(Pictures courtesy of Fayaz Alibhai & Sharmina Mawani)
One of the important components of study for students of the Institute’s Graduate Programme is a foundation in Classical Arabic to be able to study the Holy Qur’an and other historical texts. This year an intensive Arabic summer programme was developed to offer IIS students an opportunity to improve their competence in the Arabic language as well as to study classical Arabic texts, and to learn about the culture and traditions of the Fatimids in Cairo.
Arabic is a core subject in the first two years of the IIS Graduate Programme in Islamic Studies & Humanities. Students who come to the IIS are not presumed to have knowledge of Islamic Studies and Humanities and, as such, it has been important to develop a comprehensive and intensive Arabic Language programme, which
can benefit students with varying abilities and backgrounds.
This year, the course was held for five weeks at the well-established and recognised International Language Institute (ILI) in Cairo. A tailor-made course, specific to the needs of the IIS Class of 2002, was developed by ILI in conjunction with faculty at the Institute of Ismaili Studies. The students who went to Cairo took the Modern Standard Arabic (MSA) courses according to their own level of understanding. This programme concentrated on spoken Arabic and grammar. In addition, the customised part of the course concentrated on classical Arabic. Texts included Surahs from the Holy Qur’an relating to ethics and society, and the Hadiths of Prophet Muhammad and Imam Zain al-‘Abidin.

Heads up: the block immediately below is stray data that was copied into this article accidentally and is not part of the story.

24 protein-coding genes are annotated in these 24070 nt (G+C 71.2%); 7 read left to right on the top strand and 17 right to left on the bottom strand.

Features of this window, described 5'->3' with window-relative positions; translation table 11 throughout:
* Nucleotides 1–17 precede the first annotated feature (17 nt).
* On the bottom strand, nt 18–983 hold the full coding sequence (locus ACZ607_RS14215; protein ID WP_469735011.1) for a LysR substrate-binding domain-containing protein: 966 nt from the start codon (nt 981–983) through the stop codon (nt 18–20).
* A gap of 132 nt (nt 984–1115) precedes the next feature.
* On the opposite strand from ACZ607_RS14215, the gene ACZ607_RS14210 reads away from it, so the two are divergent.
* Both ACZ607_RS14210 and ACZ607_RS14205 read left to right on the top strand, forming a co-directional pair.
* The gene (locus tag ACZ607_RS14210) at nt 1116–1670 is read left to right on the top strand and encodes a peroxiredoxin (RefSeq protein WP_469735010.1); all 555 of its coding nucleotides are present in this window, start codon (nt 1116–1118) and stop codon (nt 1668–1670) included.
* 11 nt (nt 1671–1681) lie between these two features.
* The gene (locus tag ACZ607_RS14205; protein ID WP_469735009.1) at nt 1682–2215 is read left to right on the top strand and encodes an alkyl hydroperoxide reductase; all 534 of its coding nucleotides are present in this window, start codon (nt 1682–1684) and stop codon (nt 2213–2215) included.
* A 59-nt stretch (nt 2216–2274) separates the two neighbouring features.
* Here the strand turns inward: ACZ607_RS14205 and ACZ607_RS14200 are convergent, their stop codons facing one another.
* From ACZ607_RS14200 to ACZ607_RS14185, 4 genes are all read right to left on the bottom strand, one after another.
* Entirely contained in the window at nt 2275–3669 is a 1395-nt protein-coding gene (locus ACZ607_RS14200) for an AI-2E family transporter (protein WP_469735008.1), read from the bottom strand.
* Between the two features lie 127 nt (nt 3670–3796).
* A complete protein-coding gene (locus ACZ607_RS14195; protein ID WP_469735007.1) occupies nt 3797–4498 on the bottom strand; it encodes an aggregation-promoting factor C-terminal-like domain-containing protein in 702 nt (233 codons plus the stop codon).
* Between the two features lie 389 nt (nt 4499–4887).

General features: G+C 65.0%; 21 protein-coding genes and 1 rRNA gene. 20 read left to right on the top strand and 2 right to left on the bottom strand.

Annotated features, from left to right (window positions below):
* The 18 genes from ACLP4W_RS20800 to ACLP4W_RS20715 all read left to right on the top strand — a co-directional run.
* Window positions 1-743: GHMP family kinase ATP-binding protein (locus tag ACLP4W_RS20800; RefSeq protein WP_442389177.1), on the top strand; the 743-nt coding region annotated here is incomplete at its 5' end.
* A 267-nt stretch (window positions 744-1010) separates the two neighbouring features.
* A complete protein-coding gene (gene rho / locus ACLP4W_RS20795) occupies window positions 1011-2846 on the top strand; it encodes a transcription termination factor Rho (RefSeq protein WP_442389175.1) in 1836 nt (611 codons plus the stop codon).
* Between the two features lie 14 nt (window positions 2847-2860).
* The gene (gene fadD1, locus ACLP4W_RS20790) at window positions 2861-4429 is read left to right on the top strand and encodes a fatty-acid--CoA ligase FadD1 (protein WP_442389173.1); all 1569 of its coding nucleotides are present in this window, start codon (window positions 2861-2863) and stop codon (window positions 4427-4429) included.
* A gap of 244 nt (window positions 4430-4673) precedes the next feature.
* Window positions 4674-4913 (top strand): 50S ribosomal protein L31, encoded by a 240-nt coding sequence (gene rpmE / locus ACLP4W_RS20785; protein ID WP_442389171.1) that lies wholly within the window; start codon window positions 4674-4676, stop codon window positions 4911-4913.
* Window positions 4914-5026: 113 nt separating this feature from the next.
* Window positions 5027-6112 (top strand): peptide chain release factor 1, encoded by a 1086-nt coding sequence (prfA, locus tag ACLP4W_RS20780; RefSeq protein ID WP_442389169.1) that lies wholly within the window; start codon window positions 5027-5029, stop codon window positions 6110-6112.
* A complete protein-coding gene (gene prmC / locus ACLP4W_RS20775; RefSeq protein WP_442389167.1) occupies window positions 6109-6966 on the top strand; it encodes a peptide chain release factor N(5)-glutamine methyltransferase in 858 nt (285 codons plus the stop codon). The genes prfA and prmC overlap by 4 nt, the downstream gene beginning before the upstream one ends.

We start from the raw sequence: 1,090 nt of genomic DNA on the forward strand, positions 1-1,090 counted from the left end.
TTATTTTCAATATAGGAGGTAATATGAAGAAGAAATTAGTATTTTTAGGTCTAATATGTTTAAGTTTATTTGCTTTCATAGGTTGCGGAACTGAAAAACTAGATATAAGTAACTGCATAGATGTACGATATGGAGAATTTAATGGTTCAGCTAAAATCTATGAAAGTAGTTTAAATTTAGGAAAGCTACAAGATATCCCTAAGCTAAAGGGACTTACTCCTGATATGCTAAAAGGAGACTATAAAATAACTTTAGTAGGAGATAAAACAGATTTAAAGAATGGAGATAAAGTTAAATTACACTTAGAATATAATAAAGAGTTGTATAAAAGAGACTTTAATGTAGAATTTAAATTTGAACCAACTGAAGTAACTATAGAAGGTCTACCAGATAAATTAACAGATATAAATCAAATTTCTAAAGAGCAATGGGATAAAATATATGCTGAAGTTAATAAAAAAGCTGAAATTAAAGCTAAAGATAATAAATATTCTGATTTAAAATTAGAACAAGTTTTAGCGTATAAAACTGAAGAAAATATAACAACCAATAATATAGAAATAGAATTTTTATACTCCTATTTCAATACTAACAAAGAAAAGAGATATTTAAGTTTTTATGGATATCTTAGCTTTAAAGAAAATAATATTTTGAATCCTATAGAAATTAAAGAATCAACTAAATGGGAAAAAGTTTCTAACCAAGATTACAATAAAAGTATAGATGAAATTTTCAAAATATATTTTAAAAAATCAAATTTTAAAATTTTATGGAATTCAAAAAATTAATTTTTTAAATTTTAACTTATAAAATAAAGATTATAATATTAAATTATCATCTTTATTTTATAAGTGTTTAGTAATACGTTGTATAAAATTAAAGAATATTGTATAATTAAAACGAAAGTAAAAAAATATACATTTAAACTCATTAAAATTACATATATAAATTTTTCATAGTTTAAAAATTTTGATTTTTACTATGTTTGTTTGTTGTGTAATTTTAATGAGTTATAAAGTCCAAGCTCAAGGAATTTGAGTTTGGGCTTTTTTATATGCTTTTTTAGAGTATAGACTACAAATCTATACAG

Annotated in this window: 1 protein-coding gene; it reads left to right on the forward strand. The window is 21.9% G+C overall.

Dr Shainool Jiwa, IIS Coordinator of the programme was pleased to report: “Each of the IIS students who went to Cairo benefited tremendously from the Intensive Arabic Programme. Their confidence in Arabic language and grammar has increased considerably.
The overall feedback from the students is that they felt stimulated and challenged by the programme.”
In addition to improving their language skills, students experienced first-hand the culture of the historic city of Cairo. One of the highlights of the trip was an educational walk through the city which was founded in 969 CE by the Fatimid Imams. The walk began at the northern Fatimid gate, Bab al-Nasr, along the main artery of Fatimid Cairo (called to this day by the name of its founder, Imam al-Mu'izz li din Allah). The students visited various Fatimid mosques along this main artery and exited from the southern Fatimid gate, Bab al-Zuwayla. They also visited the site of the Azhar Park project being developed by the Aga Khan Trust for Culture.
Three students from the Class of 2002 also attended an intensive Arabic programme at the Yemen Language Center. Yahia Baiza, Nacim Pak and Rahim Gholami attended Arabic classes and were immersed in the culture and sights of Yemen. The students visited historical sites, such as Shibam, Kawkaban, Al-Ajer and Hajja, as well as visiting the National Museum.